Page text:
If there is one thing you can do in a garden that is guaranteed to bring in wildlife and amaze and enthrall, it is creating a pond.
A washing-up bowl pond is a great start, and hopefully you saw the RSPB TV advert last year with the little boy with the frog in his washing-up bowl.
What is clear, however, is that while a tiny pond like that may indeed host a web-footed friend or two, it is when you graduate to what I'll call a 'proper pond', maybe a metre or so across, that you really begin to open up possibilities for all sorts of wildlife. Suddenly they have a couple of hundred litres of water to call home instead of ten!
However, I know the idea of creating a pond can seem really daunting to anyone who hasn't done it before. Whether you have a little corner to squeeze in a mini-pond or plenty of space for something bigger, our step-by-step guides will give you all the confidence you need to guide you through.
But here are four things from my experience that I think should ease anyone's nervousness:
1) A pond that is good for wildlife doesn't have to be deep - shallow is good, so you don't have to start tunnelling to Australia.
2) It is far cheaper than people suspect; a small pond is possible to do for £50.
3) Once made, a pond effectively looks after itself; it is one of the lowest maintenance bits of the garden.
4) And it is a sure fire winner for wildlife which will start to arrive almost the moment you finish it.
And above all remember 'safety first' at all times with ponds, to ensure there is no unaccompanied access for children, and for land animals such as hedgehogs that need to be able to get out of a pond easily should they fall in.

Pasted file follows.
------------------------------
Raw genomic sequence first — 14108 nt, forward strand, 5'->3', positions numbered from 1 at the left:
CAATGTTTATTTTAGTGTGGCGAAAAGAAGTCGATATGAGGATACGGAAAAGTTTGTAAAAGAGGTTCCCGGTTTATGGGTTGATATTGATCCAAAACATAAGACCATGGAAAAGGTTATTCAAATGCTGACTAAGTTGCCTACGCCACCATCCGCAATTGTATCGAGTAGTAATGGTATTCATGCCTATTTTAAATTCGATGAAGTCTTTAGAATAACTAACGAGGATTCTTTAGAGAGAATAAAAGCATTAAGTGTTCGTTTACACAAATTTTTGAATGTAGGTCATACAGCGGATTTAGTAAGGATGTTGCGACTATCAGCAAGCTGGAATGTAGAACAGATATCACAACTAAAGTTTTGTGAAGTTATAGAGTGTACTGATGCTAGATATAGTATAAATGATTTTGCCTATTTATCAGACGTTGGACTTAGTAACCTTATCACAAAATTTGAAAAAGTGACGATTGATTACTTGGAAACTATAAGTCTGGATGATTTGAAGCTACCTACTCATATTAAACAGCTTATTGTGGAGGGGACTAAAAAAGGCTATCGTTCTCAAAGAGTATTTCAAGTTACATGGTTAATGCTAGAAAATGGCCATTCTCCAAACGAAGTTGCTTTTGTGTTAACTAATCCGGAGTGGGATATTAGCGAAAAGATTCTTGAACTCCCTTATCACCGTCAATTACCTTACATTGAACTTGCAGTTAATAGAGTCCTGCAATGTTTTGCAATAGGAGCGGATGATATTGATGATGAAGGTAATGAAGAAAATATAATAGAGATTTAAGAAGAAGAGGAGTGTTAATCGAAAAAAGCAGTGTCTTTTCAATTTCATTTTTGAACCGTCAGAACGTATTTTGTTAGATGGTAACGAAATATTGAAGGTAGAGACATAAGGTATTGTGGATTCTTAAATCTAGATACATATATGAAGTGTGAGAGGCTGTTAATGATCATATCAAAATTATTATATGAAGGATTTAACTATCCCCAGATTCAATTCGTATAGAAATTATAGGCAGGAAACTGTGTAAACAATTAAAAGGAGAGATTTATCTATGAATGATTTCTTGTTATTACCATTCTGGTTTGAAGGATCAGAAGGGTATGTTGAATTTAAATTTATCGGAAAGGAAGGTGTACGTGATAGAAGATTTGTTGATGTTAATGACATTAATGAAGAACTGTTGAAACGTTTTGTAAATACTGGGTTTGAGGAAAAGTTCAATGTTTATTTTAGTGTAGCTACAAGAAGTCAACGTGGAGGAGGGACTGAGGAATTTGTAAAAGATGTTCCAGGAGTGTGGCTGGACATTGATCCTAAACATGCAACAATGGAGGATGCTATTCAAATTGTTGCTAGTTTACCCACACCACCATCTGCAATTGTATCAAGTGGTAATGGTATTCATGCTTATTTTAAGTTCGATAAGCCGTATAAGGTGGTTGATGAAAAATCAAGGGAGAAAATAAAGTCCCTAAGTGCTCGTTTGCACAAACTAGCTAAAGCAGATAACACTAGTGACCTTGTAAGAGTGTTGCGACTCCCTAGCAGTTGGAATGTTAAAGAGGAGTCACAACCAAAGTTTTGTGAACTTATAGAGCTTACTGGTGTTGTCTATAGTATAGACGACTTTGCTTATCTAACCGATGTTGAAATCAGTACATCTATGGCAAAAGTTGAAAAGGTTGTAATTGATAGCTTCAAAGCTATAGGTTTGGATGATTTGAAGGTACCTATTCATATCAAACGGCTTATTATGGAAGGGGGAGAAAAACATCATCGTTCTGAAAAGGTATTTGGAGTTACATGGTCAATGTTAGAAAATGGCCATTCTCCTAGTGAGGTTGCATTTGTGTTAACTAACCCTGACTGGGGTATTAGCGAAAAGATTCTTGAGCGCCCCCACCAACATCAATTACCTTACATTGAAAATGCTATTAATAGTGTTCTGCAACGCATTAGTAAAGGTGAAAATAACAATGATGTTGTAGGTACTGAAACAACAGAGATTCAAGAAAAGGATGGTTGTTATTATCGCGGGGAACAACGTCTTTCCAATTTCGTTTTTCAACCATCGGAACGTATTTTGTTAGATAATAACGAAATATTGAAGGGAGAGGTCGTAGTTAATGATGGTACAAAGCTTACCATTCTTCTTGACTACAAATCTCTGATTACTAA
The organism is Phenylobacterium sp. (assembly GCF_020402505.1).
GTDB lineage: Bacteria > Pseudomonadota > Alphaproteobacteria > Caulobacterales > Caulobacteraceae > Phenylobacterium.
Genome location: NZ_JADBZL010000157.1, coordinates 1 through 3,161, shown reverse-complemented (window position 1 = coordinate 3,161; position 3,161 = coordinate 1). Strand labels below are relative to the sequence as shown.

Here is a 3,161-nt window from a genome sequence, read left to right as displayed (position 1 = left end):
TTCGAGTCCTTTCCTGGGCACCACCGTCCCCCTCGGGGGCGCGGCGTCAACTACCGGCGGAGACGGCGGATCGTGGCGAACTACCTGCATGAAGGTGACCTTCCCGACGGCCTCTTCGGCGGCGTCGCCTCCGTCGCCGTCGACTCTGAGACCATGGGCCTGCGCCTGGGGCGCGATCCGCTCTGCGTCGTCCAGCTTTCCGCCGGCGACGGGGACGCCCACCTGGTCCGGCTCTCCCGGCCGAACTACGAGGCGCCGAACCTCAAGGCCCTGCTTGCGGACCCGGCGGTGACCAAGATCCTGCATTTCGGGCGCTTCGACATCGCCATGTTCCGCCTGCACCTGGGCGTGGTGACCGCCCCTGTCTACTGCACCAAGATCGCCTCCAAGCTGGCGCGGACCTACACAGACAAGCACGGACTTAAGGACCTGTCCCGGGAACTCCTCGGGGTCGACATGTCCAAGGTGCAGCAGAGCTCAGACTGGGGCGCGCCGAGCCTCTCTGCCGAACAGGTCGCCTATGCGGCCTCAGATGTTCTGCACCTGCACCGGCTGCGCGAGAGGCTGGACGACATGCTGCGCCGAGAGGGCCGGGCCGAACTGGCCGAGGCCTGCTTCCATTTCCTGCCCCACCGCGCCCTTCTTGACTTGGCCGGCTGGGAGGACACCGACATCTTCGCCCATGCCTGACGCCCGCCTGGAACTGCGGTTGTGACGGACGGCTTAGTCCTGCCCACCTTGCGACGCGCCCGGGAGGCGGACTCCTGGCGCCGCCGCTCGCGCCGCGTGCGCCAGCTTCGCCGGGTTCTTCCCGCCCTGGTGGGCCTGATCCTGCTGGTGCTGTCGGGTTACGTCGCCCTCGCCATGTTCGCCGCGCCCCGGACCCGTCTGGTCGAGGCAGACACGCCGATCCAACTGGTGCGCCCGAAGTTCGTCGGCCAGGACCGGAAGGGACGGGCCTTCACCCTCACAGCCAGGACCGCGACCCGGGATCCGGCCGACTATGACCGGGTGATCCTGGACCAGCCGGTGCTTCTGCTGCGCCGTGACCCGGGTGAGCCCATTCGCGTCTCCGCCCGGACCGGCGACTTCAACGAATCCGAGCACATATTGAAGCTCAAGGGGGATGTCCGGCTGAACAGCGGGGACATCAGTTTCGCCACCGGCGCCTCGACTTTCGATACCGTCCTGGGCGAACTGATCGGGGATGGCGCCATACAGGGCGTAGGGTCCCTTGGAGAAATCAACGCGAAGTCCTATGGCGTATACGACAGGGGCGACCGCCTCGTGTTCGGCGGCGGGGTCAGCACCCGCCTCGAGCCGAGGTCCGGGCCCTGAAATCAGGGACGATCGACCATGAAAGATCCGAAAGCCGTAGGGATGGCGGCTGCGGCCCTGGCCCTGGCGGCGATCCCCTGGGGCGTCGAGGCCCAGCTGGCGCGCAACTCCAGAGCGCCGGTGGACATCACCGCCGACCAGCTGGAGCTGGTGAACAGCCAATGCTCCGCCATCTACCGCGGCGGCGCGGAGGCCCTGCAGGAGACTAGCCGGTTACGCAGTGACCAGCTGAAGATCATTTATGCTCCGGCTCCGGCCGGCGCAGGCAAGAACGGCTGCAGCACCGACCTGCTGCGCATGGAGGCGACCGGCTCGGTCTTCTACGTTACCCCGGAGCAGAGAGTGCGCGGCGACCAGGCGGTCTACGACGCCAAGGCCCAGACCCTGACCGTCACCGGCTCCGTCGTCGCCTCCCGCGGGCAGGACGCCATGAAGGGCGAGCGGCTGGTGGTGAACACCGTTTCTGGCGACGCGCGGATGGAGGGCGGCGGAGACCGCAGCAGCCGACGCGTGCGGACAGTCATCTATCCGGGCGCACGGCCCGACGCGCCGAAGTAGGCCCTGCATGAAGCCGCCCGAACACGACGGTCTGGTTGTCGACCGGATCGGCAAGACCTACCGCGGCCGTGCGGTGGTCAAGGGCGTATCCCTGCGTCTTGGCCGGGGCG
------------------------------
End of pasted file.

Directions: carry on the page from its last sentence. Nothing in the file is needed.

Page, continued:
I'll be brave and show you my first attempt at a pond. This photo is when I went back to see it, 12 years after I had made it. It needed the leaves clearing out of it, but the owners had had so much pleasure from it, the highlight being a Woodcock coming down to feed,
This is one where I pushed the boat out a bit and gave it what I called an Italianate look, but still following the core principles - LOTS of shallows, easy for wildlife to get in and out of, and plenty of marginal and aquatic plants.
Regular readers of the blog may remember this pond below. Here is is just one week old, made by Alessandra and Steven Towell after I'd visited their garden to feature in the RSPB magazine. It was such an inspiring example of what you can achieve when you just seize the moment and go for it. I'm sure it looks a treat now it has had time to mature.
And here is a pond made by some friends of mine in just a few hours using a rigid fibreglass liner, which are even easier to install than a flexible rubber liner.
Those of you who have already made a pond, share your images on Facebook or Pinterest with the hashtag #pondlife and it will help inspire others. And I'll share some stories of ponds others have made in blogs over the next few weeks.
And if you've yet to give it a go, have a look through the instructions and give it some serious thought - you too could play host to things like this...
...both photos taken in my small pond.
Putting a pond in was the start of a more wildlife friendly garden for us. Only small - 50cm x 40cm and up to 30cm deep in a corner of the veggie patch, we wanted to attract frogs to keep the slugs down (safer than pellets). We are now planning something bigger now we regularly get frog spawn.
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